➼ NATIONAL SCIENCE FOUNDATION GRADUATE RESEARCH FELLOW ➼
Jessica Hernandez’s connection to the ocean and fishing goes back many generations. “On my mother’s side we are indigenous Zapotec and on my father’s side we are indigenous Ch’orti’. I belong to one of the strongest matriarchal indigenous communities and it is my inherited right to honor our indigenous kinships with Mother Earth.” While she’s carried these deep roots in her heart, when it came to her studies she had other subjects in mind. “When I came to Berkeley I thought I was going to do bioengineering, but I realized that wasn’t my passion. Coming from coastal indigenous communities, I was always interested in learning more about the ocean. Then I realized Berkeley had a marine science major.”
After finishing her lower division classes Jessica started putting her passion and learning into practice. “The summer between my second and third year I conducted research at the Department of Environmental Science and Policy Management under the Pallud Lab at Berkeley on sediment analysis. After that I joined the Koehl Lab and worked on marine larvae and was introduced to biomechanics—ocean engineering.” The project, funded by the NSF and Navy, looked at Schizoporella errata larvae that form encrustations on ships, decreasing the efficiency. “The larvae were from Pearl Harbor, and I went to Hawaii for a summer internship.”
After graduating in 2013, Jessica got a job in a lab in Louisiana analyzing the effects of the BP Oil Spill. “I collaborated with the consortium’s principal investigators on their projects, which included analyzing the effects of the Deepwater Horizon oil spill on offshore oxygen dynamics-hypoxia to its negative effects on marsh‐associated fish populations. ” During this time, she also started a non-profit called Kaknab, short for “k’aa’naab”, the Yucateco word for ocean. The mission is to use community-based solutions to protect the ocean and the cultures it sustains. “There are eight of us. We work together with community leaders, fishermen, and volunteers to address the problems caused by overfishing, the lack of sustainable fishing equipment, and pollution.”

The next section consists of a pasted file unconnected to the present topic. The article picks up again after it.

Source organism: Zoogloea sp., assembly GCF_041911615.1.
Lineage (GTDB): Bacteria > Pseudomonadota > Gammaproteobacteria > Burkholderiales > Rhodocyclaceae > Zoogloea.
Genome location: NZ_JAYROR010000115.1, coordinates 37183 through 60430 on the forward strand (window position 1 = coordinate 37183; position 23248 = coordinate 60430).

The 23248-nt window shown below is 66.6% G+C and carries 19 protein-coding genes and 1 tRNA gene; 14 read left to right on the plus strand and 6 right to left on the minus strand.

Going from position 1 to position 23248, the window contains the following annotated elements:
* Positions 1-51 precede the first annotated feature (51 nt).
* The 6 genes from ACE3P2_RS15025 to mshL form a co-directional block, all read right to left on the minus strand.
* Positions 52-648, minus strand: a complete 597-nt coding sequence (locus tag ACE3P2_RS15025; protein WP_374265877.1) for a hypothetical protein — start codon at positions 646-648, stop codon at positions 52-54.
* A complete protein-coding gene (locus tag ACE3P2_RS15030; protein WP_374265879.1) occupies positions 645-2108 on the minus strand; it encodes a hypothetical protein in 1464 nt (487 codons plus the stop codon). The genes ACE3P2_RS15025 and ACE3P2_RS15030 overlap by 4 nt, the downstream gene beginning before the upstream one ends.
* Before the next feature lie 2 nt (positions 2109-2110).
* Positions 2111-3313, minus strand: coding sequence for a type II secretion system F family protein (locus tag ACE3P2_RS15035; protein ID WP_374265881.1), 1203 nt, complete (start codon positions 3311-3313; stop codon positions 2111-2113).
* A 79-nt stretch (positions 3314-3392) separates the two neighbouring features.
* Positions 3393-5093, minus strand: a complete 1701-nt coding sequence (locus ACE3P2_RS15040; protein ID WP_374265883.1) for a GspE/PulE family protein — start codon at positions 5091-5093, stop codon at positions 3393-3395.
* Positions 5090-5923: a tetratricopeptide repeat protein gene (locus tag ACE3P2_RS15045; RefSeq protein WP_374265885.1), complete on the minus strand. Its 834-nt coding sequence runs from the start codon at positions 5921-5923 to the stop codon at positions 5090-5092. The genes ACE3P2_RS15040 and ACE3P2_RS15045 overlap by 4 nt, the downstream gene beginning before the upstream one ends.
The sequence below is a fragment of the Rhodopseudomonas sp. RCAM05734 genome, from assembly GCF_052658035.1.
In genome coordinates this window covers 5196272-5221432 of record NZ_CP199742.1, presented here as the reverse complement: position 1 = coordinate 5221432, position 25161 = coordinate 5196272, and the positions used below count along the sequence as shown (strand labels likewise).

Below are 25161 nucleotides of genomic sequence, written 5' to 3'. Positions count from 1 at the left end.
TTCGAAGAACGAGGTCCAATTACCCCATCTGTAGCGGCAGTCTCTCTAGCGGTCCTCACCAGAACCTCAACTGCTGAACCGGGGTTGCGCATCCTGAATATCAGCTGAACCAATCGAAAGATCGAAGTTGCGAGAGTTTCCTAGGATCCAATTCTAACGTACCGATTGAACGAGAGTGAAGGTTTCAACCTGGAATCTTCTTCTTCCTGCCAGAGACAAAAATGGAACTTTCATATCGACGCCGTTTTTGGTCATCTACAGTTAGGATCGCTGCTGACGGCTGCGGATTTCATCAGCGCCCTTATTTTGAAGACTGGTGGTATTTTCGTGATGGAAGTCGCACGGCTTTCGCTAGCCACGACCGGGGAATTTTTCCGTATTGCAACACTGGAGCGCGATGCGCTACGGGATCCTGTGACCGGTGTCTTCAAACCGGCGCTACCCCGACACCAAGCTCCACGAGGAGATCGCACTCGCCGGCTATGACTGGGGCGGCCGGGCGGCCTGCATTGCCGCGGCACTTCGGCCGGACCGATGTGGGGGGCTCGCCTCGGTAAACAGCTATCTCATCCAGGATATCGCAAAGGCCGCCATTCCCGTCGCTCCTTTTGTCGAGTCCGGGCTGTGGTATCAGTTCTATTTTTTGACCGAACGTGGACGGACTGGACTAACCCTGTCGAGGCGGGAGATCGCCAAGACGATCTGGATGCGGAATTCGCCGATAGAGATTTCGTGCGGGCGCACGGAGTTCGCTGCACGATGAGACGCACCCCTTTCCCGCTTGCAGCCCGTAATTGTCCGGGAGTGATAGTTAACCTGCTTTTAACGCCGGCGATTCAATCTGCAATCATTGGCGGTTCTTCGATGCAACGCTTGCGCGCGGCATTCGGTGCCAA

Jessica is now in Seattle at the University of Washington reconnecting with her love of the ocean and environment as pre-doctoral student. She completed a dual masters: Masters of Marine Affairs and Masters of Science in Environmental & Forest Sciences this past Spring ’17 from the College of Environment. For her master thesis she researched how indigenous peoples addressed regional environmental justice cases in the Pacific Northwest. Her project is accessible on www.ejpnw.org.
Her Ph.D. work aims to 1) decolonize the climate change discourse and 2) indigenize climate science research, policy, and justice.
Jessica serves as a teaching assistant for the School of Environmental and Forest Sciences and the American Indian Studies Department. She is the instructor for Decolonizing the Environmental Discourse, taught at the College of the Environment (Winter '17) and the Department of American Indian Studies (Spring '17). The course examines the concept of environmental justice through a decolonization lens—giving a voice to to those who have been silenced in the official environmental discourse. Through guest presentations, group work, facilitated discussions, readings, and inclusive teaching strategies students examined & explored current and past environmental justice cases. Some of the cases include; the Dakota Access Pipeline, Flint, Michigan, San Joaquin Valley’s Drinking Water, etc.
" I call on my ancestors & relatives who passed on every time I give a presentation or talk, as they are the reason why I can be standing where I am today as an empowered indigenous woman." Jessica Hernandez